In 2016, the world's leading countries signed the Paris Agreement which focused on reducing anthropogenic climate change on the planet. On May 2019, New York State and New York City declared its own ambitious goals aimed at decarbonizing the city and restricting the state’s energy use to relying completely on renewables.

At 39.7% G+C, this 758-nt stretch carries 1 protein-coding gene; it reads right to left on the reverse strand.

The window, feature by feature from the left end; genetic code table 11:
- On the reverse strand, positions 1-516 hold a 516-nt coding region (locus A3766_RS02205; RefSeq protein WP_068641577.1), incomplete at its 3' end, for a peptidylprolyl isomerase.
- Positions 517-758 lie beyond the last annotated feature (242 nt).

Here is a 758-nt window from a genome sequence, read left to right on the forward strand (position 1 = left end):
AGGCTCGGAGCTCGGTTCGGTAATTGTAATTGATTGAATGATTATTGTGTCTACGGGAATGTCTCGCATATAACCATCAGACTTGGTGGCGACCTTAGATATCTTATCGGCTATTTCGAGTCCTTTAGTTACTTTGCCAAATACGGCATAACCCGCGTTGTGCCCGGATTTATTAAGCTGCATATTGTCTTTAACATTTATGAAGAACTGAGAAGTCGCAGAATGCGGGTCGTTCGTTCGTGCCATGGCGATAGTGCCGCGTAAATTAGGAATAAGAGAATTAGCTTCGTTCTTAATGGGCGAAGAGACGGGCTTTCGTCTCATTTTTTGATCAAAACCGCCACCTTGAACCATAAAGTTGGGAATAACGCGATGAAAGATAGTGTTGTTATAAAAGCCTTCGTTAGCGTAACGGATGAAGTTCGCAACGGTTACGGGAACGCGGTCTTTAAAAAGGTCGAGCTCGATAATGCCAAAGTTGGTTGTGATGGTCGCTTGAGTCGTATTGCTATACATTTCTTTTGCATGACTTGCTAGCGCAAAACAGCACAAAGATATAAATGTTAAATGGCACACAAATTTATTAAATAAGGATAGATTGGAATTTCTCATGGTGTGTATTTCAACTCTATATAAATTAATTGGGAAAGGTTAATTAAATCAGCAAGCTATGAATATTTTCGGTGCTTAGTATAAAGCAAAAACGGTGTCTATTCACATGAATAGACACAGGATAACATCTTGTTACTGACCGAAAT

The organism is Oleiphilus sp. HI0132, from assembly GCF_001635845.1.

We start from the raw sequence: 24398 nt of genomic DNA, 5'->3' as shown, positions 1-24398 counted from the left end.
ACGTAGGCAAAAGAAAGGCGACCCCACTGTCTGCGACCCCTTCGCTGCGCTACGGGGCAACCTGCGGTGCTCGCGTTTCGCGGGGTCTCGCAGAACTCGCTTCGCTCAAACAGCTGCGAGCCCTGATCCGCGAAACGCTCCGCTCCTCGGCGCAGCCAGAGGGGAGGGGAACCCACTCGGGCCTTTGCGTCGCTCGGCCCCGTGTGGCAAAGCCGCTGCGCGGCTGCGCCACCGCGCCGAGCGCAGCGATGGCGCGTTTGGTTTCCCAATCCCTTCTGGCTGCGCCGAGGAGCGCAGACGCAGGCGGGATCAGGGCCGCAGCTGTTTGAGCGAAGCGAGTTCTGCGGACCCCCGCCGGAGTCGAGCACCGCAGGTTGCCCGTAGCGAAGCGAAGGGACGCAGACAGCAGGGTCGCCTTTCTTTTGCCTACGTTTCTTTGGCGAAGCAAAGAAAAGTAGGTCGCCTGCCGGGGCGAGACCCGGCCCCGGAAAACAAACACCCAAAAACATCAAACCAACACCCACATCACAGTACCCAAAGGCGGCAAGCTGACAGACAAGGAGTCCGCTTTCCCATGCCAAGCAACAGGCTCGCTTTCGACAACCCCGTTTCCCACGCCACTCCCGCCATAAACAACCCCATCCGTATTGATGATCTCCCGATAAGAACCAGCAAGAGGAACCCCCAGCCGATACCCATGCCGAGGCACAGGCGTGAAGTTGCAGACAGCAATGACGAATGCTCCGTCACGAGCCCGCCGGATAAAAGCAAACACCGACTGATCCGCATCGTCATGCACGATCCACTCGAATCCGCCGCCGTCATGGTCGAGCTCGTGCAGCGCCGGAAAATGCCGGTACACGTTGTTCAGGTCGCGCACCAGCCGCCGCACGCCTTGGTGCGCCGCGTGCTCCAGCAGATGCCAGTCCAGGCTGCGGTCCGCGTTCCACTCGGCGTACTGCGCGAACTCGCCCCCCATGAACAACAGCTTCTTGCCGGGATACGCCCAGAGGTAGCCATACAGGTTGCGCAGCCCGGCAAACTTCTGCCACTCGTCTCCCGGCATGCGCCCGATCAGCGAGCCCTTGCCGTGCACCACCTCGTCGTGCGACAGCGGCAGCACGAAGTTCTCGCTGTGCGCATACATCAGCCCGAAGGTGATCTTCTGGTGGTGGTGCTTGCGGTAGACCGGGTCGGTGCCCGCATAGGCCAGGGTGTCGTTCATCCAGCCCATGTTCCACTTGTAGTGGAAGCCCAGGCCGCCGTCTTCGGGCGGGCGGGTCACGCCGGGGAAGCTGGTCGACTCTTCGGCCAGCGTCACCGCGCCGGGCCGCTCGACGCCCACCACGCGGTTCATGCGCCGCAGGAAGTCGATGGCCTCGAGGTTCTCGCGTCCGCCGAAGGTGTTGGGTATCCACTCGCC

Some of these goals specifically target infrastructure in the city since estimates cite buildings as accounting for nearly 70% of New York’s energy use. The main law of New York’s Climate Policy, Local Law 97, requires all buildings over 25,000 sq ft to reduce their CO2 footprint by 40% by 2030 and by 80% by 2050. It also mandates increasing the efficiency of buildings based on the Energy Star rating system. While very ambitious and a step in the right direction for New York, some critics have voiced concern over the comprehensiveness of the Energy Star rating system, how carbon dioxide emissions are calculated and what means and methods building owners will take in order to comply with the law. The legislation will become legally binding in 2024 and owners with buildings meeting the legal requirement will need to move quickly in order ensure their properties meet benchmarks.